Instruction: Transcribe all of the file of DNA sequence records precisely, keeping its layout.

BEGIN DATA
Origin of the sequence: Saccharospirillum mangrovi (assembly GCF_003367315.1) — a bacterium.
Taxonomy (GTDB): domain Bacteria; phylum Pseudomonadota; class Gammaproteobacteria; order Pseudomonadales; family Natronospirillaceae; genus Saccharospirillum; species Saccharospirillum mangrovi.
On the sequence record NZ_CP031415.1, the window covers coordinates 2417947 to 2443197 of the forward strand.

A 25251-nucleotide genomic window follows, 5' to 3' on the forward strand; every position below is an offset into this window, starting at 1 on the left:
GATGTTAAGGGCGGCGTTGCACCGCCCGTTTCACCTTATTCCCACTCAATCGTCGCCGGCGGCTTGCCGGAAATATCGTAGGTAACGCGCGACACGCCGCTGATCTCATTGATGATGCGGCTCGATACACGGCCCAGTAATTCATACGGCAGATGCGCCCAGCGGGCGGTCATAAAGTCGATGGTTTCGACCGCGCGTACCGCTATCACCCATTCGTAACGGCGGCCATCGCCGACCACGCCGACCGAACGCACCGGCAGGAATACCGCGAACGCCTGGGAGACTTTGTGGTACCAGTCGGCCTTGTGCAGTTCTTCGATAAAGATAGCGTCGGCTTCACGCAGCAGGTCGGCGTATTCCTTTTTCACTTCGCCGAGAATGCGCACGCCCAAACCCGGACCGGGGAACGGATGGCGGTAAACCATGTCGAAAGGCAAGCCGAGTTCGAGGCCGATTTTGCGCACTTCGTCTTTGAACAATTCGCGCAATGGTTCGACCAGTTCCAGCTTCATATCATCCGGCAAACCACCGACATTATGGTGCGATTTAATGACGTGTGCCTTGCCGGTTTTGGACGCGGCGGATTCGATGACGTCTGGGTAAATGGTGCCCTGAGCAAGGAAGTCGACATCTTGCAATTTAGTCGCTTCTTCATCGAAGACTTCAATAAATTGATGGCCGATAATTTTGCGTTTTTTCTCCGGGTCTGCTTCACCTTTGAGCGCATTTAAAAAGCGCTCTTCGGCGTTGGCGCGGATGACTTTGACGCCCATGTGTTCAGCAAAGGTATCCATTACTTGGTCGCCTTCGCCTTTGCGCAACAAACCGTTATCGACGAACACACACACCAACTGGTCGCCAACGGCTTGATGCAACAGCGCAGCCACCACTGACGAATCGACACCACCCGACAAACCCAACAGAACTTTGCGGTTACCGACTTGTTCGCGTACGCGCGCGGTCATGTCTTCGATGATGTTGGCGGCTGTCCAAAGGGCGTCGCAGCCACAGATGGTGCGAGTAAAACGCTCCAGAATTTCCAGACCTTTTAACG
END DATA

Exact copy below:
Origin of the sequence: Saccharospirillum mangrovi (assembly GCF_003367315.1) — a bacterium.
Taxonomy (GTDB): domain Bacteria; phylum Pseudomonadota; class Gammaproteobacteria; order Pseudomonadales; family Natronospirillaceae; genus Saccharospirillum; species Saccharospirillum mangrovi.
On the sequence record NZ_CP031415.1, the window covers coordinates 2417947 to 2443197 of the forward strand.

A 25251-nucleotide genomic window follows, 5' to 3' on the forward strand; every position below is an offset into this window, starting at 1 on the left:
GATGTTAAGGGCGGCGTTGCACCGCCCGTTTCACCTTATTCCCACTCAATCGTCGCCGGCGGCTTGCCGGAAATATCGTAGGTAACGCGCGACACGCCGCTGATCTCATTGATGATGCGGCTCGATACACGGCCCAGTAATTCATACGGCAGATGCGCCCAGCGGGCGGTCATAAAGTCGATGGTTTCGACCGCGCGTACCGCTATCACCCATTCGTAACGGCGGCCATCGCCGACCACGCCGACCGAACGCACCGGCAGGAATACCGCGAACGCCTGGGAGACTTTGTGGTACCAGTCGGCCTTGTGCAGTTCTTCGATAAAGATAGCGTCGGCTTCACGCAGCAGGTCGGCGTATTCCTTTTTCACTTCGCCGAGAATGCGCACGCCCAAACCCGGACCGGGGAACGGATGGCGGTAAACCATGTCGAAAGGCAAGCCGAGTTCGAGGCCGATTTTGCGCACTTCGTCTTTGAACAATTCGCGCAATGGTTCGACCAGTTCCAGCTTCATATCATCCGGCAAACCACCGACATTATGGTGCGATTTAATGACGTGTGCCTTGCCGGTTTTGGACGCGGCGGATTCGATGACGTCTGGGTAAATGGTGCCCTGAGCAAGGAAGTCGACATCTTGCAATTTAGTCGCTTCTTCATCGAAGACTTCAATAAATTGATGGCCGATAATTTTGCGTTTTTTCTCCGGGTCTGCTTCACCTTTGAGCGCATTTAAAAAGCGCTCTTCGGCGTTGGCGCGGATGACTTTGACGCCCATGTGTTCAGCAAAGGTATCCATTACTTGGTCGCCTTCGCCTTTGCGCAACAAACCGTTATCGACGAACACACACACCAACTGGTCGCCAACGGCTTGATGCAACAGCGCAGCCACCACTGACGAATCGACACCACCCGACAAACCCAACAGAACTTTGCGGTTACCGACTTGTTCGCGTACGCGCGCGGTCATGTCTTCGATGATGTTGGCGGCTGTCCAAAGGGCGTCGCAGCCACAGATGGTGCGAGTAAAACGCTCCAGAATTTCCAGACCTTTTAACG